New Engine Break In Procedure

A carefully considered break in procedure is a must for preventing damage and ensuring peak performance of your engine.  After much work on the matter, we have arrived at the following highly recommended procedure.

  1. Fill engine with all fluids including a non synthetic break in oil. We use and sell Brad Penn racing break in oil.
  2. Check for leaks, in the form of oil, water, or especially fuel.
  3. With the fuel injectors un-plugged, crank the engine for approximately 4 bursts of 15 seconds, to prime the turbocharger and oil galleys.
  4. Start the engine, and immediately ensure you have oil pressure. Make sure the air fuel ratio is 13:1 or leaner (on gasoline) and continue to check for leaks as it warms up. Check operation of the cooling system.
  5. Allow it to cool and have a very good inspection for leaks, check all fluid levels, and generally make sure the vehicle is safe.
  6. On the street, or on a dyno (recommended), run the engine in the lower gears, and vary the load from low load up to high load. Do not allow boost to build to high levels and do not hold sustained high load as this will build excessive heat in the ring pack. Work the RPM's and load up gradually over the first hour or so of operation.
  7. After the first hour or so of operation, dump the oil into a clean pan and inspect it carefully for shavings and debris. Some small fine "dust" is ok, metal shavings typically indicate a problem which should be immediately investigated. Refill the oil with a thicker oil of your choice. For racing engines, we typically recommend a XXw-40 or XXw-50, depending on your load levels. Extreme output engines (150+ bhp per cylinder) should use thick oil for additional protection.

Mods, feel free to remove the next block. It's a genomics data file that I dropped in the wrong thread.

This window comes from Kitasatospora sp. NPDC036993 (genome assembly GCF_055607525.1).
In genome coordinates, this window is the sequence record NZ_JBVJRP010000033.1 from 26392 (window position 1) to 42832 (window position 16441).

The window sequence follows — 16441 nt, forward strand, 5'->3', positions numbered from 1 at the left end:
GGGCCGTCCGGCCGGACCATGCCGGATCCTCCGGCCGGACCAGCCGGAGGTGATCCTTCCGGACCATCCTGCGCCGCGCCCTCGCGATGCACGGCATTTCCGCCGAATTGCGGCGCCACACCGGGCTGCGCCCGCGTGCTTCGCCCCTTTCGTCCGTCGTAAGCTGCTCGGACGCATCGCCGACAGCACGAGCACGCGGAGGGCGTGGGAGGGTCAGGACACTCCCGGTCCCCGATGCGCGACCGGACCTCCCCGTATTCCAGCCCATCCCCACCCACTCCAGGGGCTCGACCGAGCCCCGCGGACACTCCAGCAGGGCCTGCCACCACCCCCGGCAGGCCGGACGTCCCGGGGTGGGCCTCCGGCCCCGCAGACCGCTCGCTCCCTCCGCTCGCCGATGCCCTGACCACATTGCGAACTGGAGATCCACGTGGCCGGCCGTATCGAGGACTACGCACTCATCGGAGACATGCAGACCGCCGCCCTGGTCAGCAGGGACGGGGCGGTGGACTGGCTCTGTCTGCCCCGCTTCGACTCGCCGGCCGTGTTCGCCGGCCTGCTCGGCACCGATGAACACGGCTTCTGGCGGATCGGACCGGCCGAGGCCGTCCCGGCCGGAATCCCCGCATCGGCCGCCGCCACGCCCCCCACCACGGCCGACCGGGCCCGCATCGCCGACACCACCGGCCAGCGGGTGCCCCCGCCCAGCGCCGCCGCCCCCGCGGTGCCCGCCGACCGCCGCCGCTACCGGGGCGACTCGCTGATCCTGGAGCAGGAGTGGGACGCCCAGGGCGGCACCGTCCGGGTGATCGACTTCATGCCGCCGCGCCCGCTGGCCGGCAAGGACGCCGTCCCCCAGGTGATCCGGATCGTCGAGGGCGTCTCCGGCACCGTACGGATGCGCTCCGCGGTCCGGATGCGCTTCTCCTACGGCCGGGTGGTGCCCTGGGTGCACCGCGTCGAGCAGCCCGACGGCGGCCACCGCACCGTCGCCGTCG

8. After this, full load operation is OK. We recommend changing the oil more frequently for the first several thousand miles (or race weekends) and keeping an eye on it for signs of trouble. After that, you can extend your drain intervals.


  • David

    I used Motul 300v 20w60 on 1.8t AEB without any problem. Worked perfectly.

  • Stephan White

    We are racing a 1.8T AWP engine in a VW Vanagon at the 24 Hours of Lemons. It’s a lot of pressure for this little engine as far as the wind resistance.. Previously we used a 5w40 weight engine oil but was considering using something thicker. We could see scoring on the cam lobes.
    Is a 20w50 too thick for this AWP engine for race situations? If so what would you recommend?

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